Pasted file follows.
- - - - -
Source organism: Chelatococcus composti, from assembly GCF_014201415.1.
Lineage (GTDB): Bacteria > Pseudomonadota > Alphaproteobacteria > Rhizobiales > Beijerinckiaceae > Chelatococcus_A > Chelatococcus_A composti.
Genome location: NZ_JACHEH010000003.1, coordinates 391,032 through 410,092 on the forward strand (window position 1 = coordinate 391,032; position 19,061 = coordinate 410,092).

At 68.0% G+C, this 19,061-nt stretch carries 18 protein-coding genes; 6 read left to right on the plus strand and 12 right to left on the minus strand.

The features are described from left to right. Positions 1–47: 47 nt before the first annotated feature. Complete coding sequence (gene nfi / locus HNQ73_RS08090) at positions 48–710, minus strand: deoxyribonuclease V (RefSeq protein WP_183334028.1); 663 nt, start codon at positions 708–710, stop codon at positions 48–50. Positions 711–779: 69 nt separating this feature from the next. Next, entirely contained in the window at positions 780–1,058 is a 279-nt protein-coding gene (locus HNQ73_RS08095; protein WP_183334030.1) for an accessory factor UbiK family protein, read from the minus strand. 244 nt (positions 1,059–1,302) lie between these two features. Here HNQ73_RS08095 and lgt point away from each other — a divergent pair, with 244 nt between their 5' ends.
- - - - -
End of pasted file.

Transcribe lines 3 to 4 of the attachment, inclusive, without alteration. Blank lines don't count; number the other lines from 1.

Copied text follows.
Genome location: NZ_JACHEH010000003.1, coordinates 391,032 through 410,092 on the forward strand (window position 1 = coordinate 391,032; position 19,061 = coordinate 410,092).

At 68.0% G+C, this 19,061-nt stretch carries 18 protein-coding genes; 6 read left to right on the plus strand and 12 right to left on the minus strand.